Another way to remain protected is by trying potential employees out on a trial bases before hiring them. Make sure they will be someone that will respect and follow the standard operating procedure. Also, ensure they can perform the procedures they say they can up to the correct standards. Even if references are called, you need to see with your own eyes that they can perform the required duties. Have them sit down with another staff member or a hired model and observe the treatment. Next, have them perform a treatment on you, if possible. Do this before training starts on any private protocols and techniques. While it may seem like a financial burden in the beginning to spend this much time interviewing a new hire, it will be worth it in the long run to hire the right person. Something else to do within the first month of a new hire is have a secret shopper get a treatment with them. This is not only a great way to get a detailed account of how their time with the new hire was, but also with the entire organization. Being able to provide this feedback in a constructive way with the team is invaluable.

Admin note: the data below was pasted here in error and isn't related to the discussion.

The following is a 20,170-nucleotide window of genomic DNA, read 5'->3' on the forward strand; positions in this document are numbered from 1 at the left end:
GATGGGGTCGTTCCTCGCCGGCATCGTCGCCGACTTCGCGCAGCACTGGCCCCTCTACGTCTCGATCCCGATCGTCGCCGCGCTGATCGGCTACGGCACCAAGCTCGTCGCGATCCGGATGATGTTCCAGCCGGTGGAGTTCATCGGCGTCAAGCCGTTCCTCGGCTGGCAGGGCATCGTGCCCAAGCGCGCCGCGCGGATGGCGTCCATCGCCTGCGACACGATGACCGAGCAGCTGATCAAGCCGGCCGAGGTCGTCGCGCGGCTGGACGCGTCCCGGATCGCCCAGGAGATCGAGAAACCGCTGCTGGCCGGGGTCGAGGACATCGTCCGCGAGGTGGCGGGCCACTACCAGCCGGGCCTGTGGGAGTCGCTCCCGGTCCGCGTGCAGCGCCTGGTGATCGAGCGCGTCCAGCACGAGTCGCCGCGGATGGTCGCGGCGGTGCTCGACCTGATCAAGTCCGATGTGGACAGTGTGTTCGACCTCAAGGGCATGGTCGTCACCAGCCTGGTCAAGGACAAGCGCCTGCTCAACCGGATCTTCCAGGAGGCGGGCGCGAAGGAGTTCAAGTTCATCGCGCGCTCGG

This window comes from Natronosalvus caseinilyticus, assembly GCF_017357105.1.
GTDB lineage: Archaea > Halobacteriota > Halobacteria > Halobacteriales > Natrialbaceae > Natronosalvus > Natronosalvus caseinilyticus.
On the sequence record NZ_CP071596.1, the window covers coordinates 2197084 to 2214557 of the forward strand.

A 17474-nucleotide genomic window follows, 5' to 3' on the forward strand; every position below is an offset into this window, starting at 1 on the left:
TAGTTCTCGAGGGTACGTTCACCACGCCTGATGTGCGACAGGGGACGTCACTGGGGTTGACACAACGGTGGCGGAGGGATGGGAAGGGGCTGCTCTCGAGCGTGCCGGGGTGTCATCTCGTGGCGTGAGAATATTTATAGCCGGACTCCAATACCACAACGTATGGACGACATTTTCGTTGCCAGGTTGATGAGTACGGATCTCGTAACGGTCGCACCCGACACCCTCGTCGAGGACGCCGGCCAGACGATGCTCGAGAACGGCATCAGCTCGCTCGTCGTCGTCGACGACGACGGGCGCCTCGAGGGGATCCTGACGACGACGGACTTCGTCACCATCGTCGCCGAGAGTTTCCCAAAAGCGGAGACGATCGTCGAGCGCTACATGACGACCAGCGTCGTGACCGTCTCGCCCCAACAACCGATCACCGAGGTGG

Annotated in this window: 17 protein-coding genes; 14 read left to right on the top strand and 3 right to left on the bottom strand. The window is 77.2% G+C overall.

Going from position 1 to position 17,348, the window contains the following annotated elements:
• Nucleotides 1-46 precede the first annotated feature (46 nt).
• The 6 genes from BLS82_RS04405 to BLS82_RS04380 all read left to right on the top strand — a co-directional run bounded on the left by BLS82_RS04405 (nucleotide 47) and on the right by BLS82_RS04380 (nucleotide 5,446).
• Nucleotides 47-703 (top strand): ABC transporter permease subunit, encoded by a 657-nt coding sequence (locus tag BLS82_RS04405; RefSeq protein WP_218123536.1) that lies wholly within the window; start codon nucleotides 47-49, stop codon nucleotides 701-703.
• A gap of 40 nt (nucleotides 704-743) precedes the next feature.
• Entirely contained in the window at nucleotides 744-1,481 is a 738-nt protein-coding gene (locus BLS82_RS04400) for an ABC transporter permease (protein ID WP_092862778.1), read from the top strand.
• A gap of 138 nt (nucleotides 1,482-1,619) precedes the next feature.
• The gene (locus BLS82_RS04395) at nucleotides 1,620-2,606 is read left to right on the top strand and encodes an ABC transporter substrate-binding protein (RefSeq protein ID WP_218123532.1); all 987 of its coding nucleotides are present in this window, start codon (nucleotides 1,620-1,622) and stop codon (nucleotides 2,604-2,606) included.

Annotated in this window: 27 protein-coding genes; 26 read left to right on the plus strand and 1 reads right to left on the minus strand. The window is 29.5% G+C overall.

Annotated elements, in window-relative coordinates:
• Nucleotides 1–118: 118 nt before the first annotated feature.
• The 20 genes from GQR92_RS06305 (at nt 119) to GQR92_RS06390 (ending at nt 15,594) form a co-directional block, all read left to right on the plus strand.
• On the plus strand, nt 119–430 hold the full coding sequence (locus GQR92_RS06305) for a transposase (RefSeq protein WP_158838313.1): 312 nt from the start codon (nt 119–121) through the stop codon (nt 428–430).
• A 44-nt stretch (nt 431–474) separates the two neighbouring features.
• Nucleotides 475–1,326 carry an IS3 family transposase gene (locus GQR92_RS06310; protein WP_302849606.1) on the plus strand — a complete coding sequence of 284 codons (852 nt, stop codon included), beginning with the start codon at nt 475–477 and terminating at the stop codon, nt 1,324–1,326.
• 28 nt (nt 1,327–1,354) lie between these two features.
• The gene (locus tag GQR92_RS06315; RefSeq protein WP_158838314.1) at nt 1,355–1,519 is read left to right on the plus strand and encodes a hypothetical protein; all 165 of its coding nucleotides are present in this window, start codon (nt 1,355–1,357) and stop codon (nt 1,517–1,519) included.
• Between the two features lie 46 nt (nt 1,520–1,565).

Equipment is another thing that can be over-looked or forgotten about that could harm a client and initiate lawsuit. For example, there have been complaints where magnifying lamps have fallen on clients’ faces and even injured eyes. Checking all the screws and bolts of chairs and tables needs to happen frequently, so they do not collapse with a client in them. There is nothing more aggravating than finding a random screw or washer on the floor. Steamers can be a liability if they start sputtering out boiling water instead of a steady stream of steam, and even placing the steamer too close to the client can be an issue. Burning of the skin is a common reason for lawsuits, as a burn can leave scabs, scarring, and hyper- or hypopigmentation. And, one of the most common reasons for burns is from hair removal wax being too hot. Checking the temperature settings on wax warmers, reviewing the acid content and expiration dates on chemical peels, and making sure that a laser is calibrated, and settings are followed according to the standard operating procedure, all need to happen on a daily basis.